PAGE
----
I agree with Mike Nugent and I'll take it a step further. In my view, this begins with your intention. If you're developing code for yourself to sell and profit from quickly - that's one thing, but if you're creating something to grow the pie and help people improve their lives etc., then it is in the spirit of the effort to allow others to benefit in the same way.
The only condition being that all roads lead back to you. The universal law of effort and reward seems to always get it right. Focus on ways to exploit improvement and speed to market.
Any effort in the code world (with a few exceptions) should be built around a strategic plan that is long-term and full of partners.
For example, look at Matt Mullenweg - at one point he was faced with a similar decision.
Do you believe he made the wrong choice? Would his achievements to date with his "idea" have reached the position of today with a sales/ownership model?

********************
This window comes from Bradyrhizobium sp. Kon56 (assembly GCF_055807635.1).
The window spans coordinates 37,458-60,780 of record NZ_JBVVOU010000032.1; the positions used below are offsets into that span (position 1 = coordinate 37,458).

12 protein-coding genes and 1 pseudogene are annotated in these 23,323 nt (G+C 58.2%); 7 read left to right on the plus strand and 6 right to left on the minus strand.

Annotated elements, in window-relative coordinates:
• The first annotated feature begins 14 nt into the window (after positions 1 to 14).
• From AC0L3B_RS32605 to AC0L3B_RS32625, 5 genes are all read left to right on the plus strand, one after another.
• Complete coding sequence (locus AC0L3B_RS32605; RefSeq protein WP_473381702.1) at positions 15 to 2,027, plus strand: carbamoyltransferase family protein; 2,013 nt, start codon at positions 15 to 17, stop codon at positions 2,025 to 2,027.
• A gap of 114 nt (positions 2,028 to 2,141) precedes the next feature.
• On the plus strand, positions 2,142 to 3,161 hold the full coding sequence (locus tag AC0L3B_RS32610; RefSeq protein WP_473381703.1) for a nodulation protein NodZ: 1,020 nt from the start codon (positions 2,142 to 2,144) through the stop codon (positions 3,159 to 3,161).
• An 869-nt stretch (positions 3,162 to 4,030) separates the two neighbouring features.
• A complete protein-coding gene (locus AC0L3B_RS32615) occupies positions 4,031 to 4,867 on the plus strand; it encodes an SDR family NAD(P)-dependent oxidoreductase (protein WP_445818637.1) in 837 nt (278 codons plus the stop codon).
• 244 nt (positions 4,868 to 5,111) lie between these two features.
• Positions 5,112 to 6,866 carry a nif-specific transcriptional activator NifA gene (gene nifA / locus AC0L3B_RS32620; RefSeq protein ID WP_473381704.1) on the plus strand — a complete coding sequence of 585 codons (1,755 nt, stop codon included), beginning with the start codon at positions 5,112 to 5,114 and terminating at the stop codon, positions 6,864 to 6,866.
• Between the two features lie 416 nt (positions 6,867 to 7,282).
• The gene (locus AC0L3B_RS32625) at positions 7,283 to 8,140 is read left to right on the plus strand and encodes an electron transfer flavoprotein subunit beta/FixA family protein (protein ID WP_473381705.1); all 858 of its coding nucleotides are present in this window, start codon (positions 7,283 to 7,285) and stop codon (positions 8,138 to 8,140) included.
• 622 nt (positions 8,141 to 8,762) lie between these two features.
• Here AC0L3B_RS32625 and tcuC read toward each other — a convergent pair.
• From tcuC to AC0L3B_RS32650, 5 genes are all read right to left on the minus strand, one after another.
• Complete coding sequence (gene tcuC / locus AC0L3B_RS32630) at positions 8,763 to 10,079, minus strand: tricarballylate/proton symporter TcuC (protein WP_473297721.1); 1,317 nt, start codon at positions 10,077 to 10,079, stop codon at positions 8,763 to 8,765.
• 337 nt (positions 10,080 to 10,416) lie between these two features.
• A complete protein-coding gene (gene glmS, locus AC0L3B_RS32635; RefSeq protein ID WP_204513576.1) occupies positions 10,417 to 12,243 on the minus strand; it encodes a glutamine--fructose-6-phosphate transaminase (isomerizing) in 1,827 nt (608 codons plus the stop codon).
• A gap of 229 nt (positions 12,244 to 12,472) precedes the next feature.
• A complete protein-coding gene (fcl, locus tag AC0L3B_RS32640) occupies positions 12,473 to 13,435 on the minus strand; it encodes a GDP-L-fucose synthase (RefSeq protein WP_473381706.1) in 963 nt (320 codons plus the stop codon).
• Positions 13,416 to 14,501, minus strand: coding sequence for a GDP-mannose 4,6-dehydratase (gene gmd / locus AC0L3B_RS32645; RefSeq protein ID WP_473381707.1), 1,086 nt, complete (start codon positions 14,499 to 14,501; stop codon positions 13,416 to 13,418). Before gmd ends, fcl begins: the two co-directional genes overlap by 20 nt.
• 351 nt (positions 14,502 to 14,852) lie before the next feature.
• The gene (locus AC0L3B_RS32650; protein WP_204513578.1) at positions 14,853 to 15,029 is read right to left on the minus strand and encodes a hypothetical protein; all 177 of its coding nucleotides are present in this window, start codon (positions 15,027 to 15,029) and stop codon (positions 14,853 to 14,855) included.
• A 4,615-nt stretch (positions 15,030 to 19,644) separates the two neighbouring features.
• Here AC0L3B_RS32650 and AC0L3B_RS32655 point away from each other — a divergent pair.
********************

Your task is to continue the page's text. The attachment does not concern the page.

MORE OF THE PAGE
In the end - his product is making money and will continue to do so because
almost anyone can take advantage of the platform to grow their ideas.
There are hundreds of others making these choices as well and while my example may be made up of differently positioned circumstances... the principle is exactly the same.
I would strongly consider the open source model for the reasons mentioned here - and it goes without saying "be smart about it"
Seek many advisors and consider the benefit you will receive from collective participation in improving your product as opposed to just you doing it.